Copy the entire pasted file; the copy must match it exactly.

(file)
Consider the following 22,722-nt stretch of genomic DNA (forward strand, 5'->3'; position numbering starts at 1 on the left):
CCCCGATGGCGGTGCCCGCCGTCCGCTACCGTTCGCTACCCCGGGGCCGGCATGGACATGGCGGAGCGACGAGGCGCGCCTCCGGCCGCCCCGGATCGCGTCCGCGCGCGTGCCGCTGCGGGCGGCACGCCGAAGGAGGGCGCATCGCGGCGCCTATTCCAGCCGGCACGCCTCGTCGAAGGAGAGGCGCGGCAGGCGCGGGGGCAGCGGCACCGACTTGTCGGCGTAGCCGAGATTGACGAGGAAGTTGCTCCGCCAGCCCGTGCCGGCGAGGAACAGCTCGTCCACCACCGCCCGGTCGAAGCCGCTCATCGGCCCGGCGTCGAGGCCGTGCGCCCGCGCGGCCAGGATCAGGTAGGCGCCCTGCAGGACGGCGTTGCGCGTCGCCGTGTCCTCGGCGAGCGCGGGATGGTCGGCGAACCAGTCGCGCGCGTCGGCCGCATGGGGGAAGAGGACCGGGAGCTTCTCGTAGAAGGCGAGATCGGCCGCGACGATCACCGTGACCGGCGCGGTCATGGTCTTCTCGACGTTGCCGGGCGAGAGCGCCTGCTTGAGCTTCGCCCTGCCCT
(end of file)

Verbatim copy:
Consider the following 22,722-nt stretch of genomic DNA (forward strand, 5'->3'; position numbering starts at 1 on the left):
CCCCGATGGCGGTGCCCGCCGTCCGCTACCGTTCGCTACCCCGGGGCCGGCATGGACATGGCGGAGCGACGAGGCGCGCCTCCGGCCGCCCCGGATCGCGTCCGCGCGCGTGCCGCTGCGGGCGGCACGCCGAAGGAGGGCGCATCGCGGCGCCTATTCCAGCCGGCACGCCTCGTCGAAGGAGAGGCGCGGCAGGCGCGGGGGCAGCGGCACCGACTTGTCGGCGTAGCCGAGATTGACGAGGAAGTTGCTCCGCCAGCCCGTGCCGGCGAGGAACAGCTCGTCCACCACCGCCCGGTCGAAGCCGCTCATCGGCCCGGCGTCGAGGCCGTGCGCCCGCGCGGCCAGGATCAGGTAGGCGCCCTGCAGGACGGCGTTGCGCGTCGCCGTGTCCTCGGCGAGCGCGGGATGGTCGGCGAACCAGTCGCGCGCGTCGGCCGCATGGGGGAAGAGGACCGGGAGCTTCTCGTAGAAGGCGAGATCGGCCGCGACGATCACCGTGACCGGCGCGGTCATGGTCTTCTCGACGTTGCCGGGCGAGAGCGCCTGCTTGAGCTTCGCCCTGCCCT